She took his oil-grimed, fleshy hand in hers and said in French: "Now do you believe me?" She smiled at him, summoning up as she did so every last particle of charm, candour and shameless sexual invitation.

Chollet's eyelids slid down over his protuberant eyes like a reluctant toad and his mouth pursed a minimal affirmative.

"And have you heard?"

His head moved half an inch either way.

Rain was falling In memory of my father Peter Faulks 1917-1998 With love and gratitude 15 страница on the streets outside, which seemed nevertheless bright after the interior of the garage. Charlotte walked a few yards, then leaned against a lamp-post. The fear of discovery and the exhilaration of penetrating Chollet's defences now gave way to despair.

She had come to find her lover, all the way to the volcanoes, in the darkness, and he was not there. She had come and she had failed, and Gregory was dead.


Madame Cariteau was slightly loosening the bonds she had set on Andre and Jacob Duguay. To begin with, she never left them; now, she In memory of my father Peter Faulks 1917-1998 With love and gratitude 15 страница was prepared to shuffle up to the shops for half an hour if she had impressed on Andre with sufficient urgency that he and Jacob were not to leave the house or answer the door.

In the front room was an old piano that her husband had occasionally played.

On the one occasion Andre and Jacob had been allowed into the room they had opened the lid and begun to pick at the keys. While Jacob could only hit them with his fist, Andre could make melodic runs of single notes and, so far as the width of his In memory of my father Peter Faulks 1917-1998 With love and gratitude 15 страница hands would allow, play simple chords.

There was a piano at school, he told Madame Cariteau, and he had been encouraged by the mistress.

The stationer halfway up the hill had some sheet music which Madame Cariteau had noticed without interest on previous visits, and when she had bought some bread she went into the shop to have a look through it.

There was the odd sonata or concerto by Franck, Faure or Saint Saens, but most of the music was folk songs. She chose what appeared to her to be the simplest of these- the two with the fewest In memory of my father Peter Faulks 1917-1998 With love and gratitude 15 страница notes--and took them home for Andre.

She went through the back door and into the kitchen, put down her basket and went to find the boys. The hall of the house was a spacious area that led to the barred front door at one end and, at the other, a broad, handsome staircase that rose for fourteen steps to a half-landing.

Bumping down it as Madame Cariteau came into the hall was a suitcase in which Jacob Duguay was letting out terrified screams of pleasure, as he hurtlingly tobogganed over the polished wood. Andre stood on the half In memory of my father Peter Faulks 1917-1998 With love and gratitude 15 страница-landing, where his expression of glee turned to one of doubtful innocence when he saw Madame Cariteau.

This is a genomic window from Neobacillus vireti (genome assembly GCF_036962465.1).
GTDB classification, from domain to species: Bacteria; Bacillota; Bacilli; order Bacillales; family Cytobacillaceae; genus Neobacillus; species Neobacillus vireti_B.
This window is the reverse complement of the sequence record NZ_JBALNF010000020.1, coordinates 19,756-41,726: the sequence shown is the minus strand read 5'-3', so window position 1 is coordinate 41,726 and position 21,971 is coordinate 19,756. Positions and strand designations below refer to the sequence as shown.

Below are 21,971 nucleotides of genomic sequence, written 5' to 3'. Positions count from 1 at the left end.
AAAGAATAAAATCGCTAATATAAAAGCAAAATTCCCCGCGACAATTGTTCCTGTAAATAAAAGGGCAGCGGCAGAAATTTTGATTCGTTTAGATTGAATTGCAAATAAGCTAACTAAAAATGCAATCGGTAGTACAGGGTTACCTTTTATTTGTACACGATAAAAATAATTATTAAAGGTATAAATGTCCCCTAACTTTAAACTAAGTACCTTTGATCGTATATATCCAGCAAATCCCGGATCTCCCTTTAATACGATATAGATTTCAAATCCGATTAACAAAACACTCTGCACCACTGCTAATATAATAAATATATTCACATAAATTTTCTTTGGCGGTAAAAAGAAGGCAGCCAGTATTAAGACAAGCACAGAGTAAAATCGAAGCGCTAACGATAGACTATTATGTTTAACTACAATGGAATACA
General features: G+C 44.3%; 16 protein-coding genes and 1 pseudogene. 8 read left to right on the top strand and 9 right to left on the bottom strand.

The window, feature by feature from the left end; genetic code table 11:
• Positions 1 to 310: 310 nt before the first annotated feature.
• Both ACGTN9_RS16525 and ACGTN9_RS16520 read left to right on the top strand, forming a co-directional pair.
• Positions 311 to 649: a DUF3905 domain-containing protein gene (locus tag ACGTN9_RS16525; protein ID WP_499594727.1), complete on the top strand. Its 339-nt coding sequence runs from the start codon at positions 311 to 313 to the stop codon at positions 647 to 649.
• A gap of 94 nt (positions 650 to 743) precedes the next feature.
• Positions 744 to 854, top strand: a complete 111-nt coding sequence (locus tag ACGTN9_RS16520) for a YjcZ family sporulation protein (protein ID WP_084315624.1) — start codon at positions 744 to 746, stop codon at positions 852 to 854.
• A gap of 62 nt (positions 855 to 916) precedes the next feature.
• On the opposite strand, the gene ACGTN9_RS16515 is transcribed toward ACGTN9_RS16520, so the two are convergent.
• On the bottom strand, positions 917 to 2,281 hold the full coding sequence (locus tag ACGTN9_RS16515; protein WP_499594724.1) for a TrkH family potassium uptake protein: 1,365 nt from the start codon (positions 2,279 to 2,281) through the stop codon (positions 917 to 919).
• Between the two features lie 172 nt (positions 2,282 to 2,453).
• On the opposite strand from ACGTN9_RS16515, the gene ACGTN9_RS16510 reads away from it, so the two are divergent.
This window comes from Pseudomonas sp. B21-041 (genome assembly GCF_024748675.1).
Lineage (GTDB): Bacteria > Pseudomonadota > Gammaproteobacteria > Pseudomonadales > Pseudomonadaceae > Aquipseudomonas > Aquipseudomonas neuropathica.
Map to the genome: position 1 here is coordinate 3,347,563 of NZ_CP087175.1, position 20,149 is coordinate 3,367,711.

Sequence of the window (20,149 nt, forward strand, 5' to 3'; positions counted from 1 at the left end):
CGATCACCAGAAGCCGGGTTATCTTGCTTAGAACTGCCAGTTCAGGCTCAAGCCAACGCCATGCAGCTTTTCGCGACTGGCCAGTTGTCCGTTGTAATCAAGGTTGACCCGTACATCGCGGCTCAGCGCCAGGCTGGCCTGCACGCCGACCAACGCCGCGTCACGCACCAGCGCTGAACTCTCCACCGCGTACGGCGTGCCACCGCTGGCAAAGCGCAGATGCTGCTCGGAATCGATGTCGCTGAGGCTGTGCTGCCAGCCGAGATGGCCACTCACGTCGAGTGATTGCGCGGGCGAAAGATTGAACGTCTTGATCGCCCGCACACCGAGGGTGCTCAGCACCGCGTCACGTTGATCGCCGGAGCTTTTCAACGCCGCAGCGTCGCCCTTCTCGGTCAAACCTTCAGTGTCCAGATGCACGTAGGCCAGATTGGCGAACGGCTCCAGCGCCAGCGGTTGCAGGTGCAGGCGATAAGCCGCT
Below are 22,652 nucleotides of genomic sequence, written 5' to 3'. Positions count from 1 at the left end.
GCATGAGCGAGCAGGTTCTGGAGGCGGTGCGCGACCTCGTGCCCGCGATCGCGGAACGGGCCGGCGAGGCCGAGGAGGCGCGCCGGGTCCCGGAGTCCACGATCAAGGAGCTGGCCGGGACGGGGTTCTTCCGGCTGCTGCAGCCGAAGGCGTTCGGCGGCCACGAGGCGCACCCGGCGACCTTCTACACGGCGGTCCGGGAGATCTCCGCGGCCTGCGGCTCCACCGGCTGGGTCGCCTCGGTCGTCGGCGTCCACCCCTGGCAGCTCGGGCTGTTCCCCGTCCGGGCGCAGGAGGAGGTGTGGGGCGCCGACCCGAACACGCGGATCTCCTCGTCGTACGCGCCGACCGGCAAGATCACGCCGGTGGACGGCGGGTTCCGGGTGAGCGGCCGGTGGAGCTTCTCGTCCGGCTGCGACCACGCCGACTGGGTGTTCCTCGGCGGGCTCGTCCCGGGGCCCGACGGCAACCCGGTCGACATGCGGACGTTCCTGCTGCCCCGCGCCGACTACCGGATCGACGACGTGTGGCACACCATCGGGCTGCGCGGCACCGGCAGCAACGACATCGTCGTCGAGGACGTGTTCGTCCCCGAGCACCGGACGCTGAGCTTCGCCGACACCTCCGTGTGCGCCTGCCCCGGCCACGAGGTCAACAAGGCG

Jacob arrived at her feet, whimpering with pleasure. When he looked up and saw her, he had no reflex of guilt but began to explain what they were doing.

"We take the suitcase up and Andre puts me in and--"

" Yes, I can see what you're doing. You don't have to tell me. Andre, where did you find the suitcase?"

"It was just there," said Andre.

"It was just lying around." Madame Cariteau tipped Jacob out of the In memory of my father Peter Faulks 1917-1998 With love and gratitude 15 страница case and inspected if.

"This lives in my bedroom cupboard. Have you been in my room?"

"No," said Andre; "Andre got it," said Jacob simultaneously. Madame Cariteau scolded them for being noisy and for not staying upstairs, as she had instructed them. When Andre began to protest, she shouted at him to go to his room and stay there for the rest of the day. He turned on his heel and tried to conceal from her his trembling lip; down the dark corridor he made his damp and noisy way, slamming the door behind him when he reached his room.

Julien In memory of my father Peter Faulks 1917-1998 With love and gratitude 15 страница Levade was sketching a design for the converted cloisters when the telephone rang.

Pauline Bobotte's voice had the slightly affronted edge it always assumed when the caller was female.

"Someone called Daniele to speak to you, Monsieur Levade."

"Thank you, Mademoiselle Bobotte. Put her through, please. Hello?

Daniele? Everything all right?"

"Fine, thank you. I'm back in Lavaurette. I'm outside the station."

"You must be tired." Julien looked at his watch. He could leave the office for lunch at twelve thirty and take Daniele to his apartment for the time being.

"Do you know the In memory of my father Peter Faulks 1917-1998 With love and gratitude 15 страница church? Yes? I'll meet you there at a quarter to one.

It's not long."

Charlotte replaced the receiver and breathed out heavily. She had spent a night of dim waiting rooms and arthritic trains; she wanted to sleep for several days, to restore the speed to her slow limbs, to dispel the fizzing little pain in her temple and to purge the pressing anguish in her chest.